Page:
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Clinical Practice Points on the Diagnosis, Assessment and Management of ADHD in Children and Adolescents submission

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As the parent of 3 boys, the oldest diagnosed with adhd, the others threatened with the diagnosis (they were too young to label at the time) I would like to submit that medicating children should be the last resort, rather than the first.  We medicated Nicholas (our eldest) as recomended by the physician, and he went form being an (over) active little boy to a sad little mite who sat on the lounge staring into space.  The doctor then prescribed antidepressants, he was 6 years old. 

Before i go further, I would like to say, that I am educated, I have a bachelors degree, majoring in Chemistry/biochem, so, not an uneducated ratbag trying to get as much as possible from everyone.

I took Nic off the ritalin, and didn't bother with the antidepressants (I also suffered PND at this time I was off the medication, and clear thinking!).  The next years were difficult, we tried biofeedback therapy, we tried trace elements, and these all worked to a degree, but didn't calm them down to 'normal'.  Then I put them on a diet.  No Flavours, no colours, no preservatives.  They went from being ferals, to the most well mannered children you will meet in the space of 3 weeks.  So I would put to you, rather than medicate, which in our opinion, only dulled the child, first try the strict diet, because this has saved my children, given them the time, the energy and the ability to be able to think for themselves, without the cloud of medication in their minds.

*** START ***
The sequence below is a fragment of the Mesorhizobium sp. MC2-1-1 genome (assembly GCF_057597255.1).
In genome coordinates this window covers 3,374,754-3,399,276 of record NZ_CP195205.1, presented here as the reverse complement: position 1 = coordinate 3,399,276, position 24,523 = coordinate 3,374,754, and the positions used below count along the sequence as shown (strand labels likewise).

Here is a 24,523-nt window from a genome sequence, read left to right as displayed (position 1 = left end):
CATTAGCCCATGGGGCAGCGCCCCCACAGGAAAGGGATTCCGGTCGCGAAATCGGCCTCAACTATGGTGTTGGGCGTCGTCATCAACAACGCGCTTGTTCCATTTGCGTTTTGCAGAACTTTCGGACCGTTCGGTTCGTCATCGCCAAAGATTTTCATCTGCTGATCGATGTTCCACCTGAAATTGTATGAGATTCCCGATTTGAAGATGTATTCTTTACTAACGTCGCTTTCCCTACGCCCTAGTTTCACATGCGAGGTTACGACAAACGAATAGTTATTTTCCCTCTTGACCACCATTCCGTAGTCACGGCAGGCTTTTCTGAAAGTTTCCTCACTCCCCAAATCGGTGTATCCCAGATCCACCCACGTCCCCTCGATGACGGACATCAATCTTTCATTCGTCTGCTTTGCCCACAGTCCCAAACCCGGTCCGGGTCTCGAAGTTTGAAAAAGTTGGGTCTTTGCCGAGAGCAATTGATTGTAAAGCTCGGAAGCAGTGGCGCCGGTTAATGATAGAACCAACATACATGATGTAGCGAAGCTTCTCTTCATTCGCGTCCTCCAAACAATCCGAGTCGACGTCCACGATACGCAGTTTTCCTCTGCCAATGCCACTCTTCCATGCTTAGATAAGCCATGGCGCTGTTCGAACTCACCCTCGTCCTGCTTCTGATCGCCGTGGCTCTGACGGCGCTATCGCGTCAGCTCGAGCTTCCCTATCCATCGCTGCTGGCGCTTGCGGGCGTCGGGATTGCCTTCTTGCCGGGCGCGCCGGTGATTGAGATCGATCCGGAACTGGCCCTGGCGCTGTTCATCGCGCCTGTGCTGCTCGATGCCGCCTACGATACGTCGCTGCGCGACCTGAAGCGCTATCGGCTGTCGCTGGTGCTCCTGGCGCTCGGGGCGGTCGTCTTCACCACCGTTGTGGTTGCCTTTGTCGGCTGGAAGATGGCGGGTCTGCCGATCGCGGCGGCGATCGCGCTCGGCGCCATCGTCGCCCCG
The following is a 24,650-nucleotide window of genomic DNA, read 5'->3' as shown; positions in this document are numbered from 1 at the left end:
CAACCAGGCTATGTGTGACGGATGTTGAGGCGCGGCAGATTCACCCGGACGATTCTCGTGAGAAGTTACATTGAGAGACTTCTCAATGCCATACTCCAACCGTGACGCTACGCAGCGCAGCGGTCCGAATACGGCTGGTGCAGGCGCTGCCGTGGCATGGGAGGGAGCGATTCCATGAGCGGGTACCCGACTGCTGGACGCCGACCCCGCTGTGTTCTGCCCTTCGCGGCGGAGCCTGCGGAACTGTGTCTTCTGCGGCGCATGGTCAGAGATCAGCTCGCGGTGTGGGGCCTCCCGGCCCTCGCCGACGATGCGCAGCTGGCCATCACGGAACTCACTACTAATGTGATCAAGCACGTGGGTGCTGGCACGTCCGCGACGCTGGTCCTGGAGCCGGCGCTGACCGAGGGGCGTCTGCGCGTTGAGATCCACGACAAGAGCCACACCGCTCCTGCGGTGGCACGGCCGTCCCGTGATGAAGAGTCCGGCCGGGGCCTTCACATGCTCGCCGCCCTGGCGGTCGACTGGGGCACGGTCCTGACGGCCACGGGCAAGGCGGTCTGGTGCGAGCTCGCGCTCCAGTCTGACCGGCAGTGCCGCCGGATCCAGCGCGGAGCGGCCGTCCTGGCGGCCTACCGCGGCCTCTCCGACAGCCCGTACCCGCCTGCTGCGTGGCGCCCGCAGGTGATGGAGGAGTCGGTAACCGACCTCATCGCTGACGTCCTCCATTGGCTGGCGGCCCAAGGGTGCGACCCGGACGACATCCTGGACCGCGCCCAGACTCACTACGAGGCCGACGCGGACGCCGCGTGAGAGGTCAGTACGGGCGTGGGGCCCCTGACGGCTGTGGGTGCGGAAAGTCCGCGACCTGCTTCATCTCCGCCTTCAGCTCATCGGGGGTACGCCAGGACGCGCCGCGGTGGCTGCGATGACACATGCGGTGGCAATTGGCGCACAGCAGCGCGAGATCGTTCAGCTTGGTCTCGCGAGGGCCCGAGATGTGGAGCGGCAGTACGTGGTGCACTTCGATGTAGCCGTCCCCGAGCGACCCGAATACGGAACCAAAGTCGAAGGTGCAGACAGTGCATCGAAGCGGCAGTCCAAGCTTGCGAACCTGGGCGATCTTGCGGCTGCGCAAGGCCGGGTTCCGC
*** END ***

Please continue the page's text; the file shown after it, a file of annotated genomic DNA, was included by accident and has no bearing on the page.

Nic said to me. "Mum, I don't like how the tablets make me feel.  I can't think properly"  How would you feel as a parent, if this was said to you?  Now, Nic is in high school, getting good grades, and not one behaviour problem.  the same goes for our other 2 sons.  They know what they are allowed to eat, and what they are not, and we know if they have strayed, their behaviour gives it away.  We are hands on parents, having a small business, and being able to spend a lot of time with them, even if a lot of it is within the work environment, this, I believe has had a positive impact on the boys as well.

Changing their diet has changed how they view food, and the ingredients that go into things, and how they view their environment as well. Education for these kids, change of diet, exercise, would be a positive step rather than mandatory medication. Faced with having to medicate - I would fight it, I rather face the child protection officers than medicate.


thankyou for reading my submission.

Kind regards

Elizabeth Buckeridge BSC

Page reviewed: 14 September, 2012